ThomÆ Laurence, M.D.
Qui ad studia, quæ virum liberaliter eductum mediciuæ
aptiorem faciunt, ipsa quæ faciunt Medicum adjunxit.
Ilium adhuc juvenum ad se allexit optimum salutaris artis
hanc ætate provectior toto pectore excepit:
hanc altius subtiliusque in Oxonio suo excoluit:
hanc denique in medium protulit,
atque ex cathedrâ illustravit.
Ad usum medendi vocatus, munere suo functus est
Diligenter et Honesté:
In morbis dignoscendis acutus, in curandis simplex:
Nihil interim sibi laudis arrogabat,
nec gloriolæ appetens nec lucelli;
In scriptis suis puritatem integram Latini sermonis attigit,
rem suam omnem ornatè explicans,
eamque nec impeditam verbis, nec brevitate obscuram:
In communi vitâ victûsque consortio facilis, modestus, affabilis:
nunquam se aliis præponens, neminem sibi adversum habuit.
In collegio Medicorum Londinensi onera quævis,
non secus ac honores, æquâ mente sustinuit,
in Registrarium, in Prælectorem sæpius,
in Præsidem per octennium electus.
Accedente senectâ morbo tentatus est insanabili ac diuturno;
nihilominus tamen beatus ille, etiam ante obitum,
verè dici potuit, cui unicum mali solamen adfuit,
vitæ bene actæ conscientia.
Natus est Patre classis Britannicæ Navarcho;
Uxorem duxit Franciscam Caroli Chauncy Medici Derbiensis
filiam, ex quâ novem liberos suscepit:
Quorum Grulielmus Chauncy in Indiis Orientalibus,
Carolus apud Lyme Regis in Comitatu Dorsetensi, decesserunt;
Francisca Harrietta et Johannes eodem quo pater tumulo clauduntur;
Tres alii tenerâ aetate abrepti fuerunt.
Superstites Hoc monumentum posuere.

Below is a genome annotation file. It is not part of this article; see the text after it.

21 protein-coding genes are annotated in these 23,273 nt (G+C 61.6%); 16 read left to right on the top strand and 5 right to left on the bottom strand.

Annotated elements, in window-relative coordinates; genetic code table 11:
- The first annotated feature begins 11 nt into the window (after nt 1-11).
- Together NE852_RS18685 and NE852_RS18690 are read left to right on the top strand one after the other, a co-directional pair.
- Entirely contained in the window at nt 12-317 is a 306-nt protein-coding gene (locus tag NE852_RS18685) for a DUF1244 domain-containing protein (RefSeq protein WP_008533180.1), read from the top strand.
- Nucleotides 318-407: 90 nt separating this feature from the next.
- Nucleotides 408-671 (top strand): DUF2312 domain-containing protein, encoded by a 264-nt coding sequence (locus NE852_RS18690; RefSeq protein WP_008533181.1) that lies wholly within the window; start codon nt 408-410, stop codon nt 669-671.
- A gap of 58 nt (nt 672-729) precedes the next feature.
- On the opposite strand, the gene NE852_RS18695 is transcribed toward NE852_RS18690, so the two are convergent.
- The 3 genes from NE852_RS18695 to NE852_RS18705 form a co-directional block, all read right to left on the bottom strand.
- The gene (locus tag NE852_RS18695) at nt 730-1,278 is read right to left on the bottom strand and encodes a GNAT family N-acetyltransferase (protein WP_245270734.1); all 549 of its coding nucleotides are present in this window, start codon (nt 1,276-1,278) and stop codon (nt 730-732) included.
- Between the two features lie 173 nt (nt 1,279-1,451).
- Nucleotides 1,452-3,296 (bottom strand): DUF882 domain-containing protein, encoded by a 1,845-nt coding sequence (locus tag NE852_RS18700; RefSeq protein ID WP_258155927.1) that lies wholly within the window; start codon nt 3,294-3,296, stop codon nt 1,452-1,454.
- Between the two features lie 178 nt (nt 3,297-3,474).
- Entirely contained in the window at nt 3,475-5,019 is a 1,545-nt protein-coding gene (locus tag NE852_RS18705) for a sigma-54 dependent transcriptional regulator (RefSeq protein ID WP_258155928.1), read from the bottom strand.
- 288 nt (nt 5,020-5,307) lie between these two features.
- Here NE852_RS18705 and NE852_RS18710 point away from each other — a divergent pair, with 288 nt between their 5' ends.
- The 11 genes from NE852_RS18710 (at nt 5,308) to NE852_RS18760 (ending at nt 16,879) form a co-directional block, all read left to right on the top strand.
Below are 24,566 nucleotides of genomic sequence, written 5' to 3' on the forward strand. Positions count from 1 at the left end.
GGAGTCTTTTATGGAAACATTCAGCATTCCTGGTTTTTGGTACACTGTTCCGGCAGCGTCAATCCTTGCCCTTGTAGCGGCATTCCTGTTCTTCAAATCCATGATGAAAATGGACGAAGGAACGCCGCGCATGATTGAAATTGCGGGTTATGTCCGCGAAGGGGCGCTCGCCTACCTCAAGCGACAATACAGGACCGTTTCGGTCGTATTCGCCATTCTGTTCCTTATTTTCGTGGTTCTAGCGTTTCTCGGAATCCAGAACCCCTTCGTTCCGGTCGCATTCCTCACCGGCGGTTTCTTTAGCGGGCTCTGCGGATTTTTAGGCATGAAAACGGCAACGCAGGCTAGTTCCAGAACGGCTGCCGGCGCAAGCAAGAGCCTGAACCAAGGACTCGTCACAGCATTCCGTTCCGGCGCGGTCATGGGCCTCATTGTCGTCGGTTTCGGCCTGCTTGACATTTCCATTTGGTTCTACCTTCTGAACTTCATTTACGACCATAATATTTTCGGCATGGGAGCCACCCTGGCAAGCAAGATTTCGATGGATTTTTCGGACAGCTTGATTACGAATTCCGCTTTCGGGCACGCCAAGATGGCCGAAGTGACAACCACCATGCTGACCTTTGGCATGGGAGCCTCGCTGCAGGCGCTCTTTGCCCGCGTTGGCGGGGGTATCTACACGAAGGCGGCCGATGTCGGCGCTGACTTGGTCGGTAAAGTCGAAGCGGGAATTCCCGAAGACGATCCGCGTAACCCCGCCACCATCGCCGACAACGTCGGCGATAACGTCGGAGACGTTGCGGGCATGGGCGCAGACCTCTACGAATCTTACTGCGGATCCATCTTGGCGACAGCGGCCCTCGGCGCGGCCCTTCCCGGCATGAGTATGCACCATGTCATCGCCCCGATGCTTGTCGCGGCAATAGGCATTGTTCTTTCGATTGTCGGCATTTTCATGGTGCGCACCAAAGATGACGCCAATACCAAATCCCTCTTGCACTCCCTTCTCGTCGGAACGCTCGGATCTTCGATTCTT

Obiit 6° Die Junii A.D. 1783
et sepultus est in vicinâ aede Parochiali
Dr. Lawrence was the author of the " Life of Harvey," prefixed to the College edition, in quarto, of that great man’s works, and on the 3rd March, 1766, was voted l00l. for his services to the College in this respect. He also wrote the life of his friend and patron, Dr. Frank Nicholls; and to him we owe the following works, all of them in the choicest Latin :—
De Hydrope Disputatio Medica. 12mo. Lond. 1756.
This is an interesting and amusing book, written in very choice Latin. It purports to be a dialogue between the great Harvey, Sir George Ent, and Dr. Hamey; the two latter seeking information from the matured experience and cautious observation of the discoverer of the circulation.
Prælectiones Medicæ XII. De Calvariæ et Capitis Morbis. 8vo. Lond. 1757.
De Naturâ Musculorum. 8vo. Lond. 1759.
Fran. Nicolsii Vita. 4to. Lond.
[(1) "Dr. Lawrence is said to have been the grandson of another Dr, Thomas Lawrence, who was first physician to queen Anne, and physician-general to the army. He lived to a great age and held appointments under four successive princes, beginning with Charles II, by whom he was appointed physician to the garrison at Tangier, part of the dowry of queen Catherine."— Gent’s. Mag, vol. lvii, part i, p. 191]